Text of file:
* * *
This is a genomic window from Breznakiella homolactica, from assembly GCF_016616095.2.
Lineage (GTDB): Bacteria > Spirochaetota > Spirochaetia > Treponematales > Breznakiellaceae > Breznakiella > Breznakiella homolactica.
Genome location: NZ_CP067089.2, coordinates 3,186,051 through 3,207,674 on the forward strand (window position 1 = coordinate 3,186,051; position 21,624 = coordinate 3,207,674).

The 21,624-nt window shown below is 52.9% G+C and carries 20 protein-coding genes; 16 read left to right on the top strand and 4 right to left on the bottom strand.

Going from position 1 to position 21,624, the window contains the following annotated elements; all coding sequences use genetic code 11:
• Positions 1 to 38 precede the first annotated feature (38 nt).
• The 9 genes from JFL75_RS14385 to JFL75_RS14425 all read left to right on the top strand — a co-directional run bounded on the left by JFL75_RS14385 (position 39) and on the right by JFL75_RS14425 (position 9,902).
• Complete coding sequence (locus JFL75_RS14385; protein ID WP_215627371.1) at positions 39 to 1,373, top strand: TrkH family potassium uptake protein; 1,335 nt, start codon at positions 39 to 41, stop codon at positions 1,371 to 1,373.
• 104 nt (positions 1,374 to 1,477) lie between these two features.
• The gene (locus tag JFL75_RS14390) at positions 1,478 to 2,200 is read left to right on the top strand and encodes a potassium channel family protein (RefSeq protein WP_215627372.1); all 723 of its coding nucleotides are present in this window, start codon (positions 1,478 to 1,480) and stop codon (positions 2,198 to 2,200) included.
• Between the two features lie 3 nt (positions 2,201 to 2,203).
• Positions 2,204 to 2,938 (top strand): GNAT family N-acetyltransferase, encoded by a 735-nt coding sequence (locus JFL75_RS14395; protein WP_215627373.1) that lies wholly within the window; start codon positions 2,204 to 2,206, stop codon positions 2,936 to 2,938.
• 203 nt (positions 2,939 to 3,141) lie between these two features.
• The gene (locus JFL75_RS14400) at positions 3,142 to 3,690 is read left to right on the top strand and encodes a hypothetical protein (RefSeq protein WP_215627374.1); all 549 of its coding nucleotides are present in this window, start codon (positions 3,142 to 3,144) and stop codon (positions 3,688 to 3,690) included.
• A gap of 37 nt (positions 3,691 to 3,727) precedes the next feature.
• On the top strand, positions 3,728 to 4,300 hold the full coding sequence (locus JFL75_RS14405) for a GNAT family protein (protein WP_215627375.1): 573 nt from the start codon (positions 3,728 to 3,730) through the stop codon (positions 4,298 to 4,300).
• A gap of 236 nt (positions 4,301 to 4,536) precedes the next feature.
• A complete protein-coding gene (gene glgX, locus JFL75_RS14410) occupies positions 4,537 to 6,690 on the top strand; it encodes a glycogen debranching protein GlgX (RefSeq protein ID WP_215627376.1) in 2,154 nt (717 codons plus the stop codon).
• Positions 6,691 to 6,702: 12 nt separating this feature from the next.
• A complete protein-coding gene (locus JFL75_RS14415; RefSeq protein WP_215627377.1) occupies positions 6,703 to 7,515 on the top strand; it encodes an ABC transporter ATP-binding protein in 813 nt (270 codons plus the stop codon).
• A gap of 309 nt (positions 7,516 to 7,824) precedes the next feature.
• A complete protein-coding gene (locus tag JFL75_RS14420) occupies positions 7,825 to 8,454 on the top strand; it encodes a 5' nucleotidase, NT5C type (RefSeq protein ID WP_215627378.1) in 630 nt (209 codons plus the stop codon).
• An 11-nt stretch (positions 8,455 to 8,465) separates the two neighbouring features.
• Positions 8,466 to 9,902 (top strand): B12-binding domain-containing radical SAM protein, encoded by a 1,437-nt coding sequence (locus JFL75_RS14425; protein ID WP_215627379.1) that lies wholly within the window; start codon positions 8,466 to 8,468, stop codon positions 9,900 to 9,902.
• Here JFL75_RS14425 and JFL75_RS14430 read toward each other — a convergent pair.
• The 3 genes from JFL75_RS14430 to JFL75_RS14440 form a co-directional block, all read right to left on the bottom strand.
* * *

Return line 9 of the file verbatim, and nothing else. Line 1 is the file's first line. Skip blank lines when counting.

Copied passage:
• 104 nt (positions 1,374 to 1,477) lie between these two features.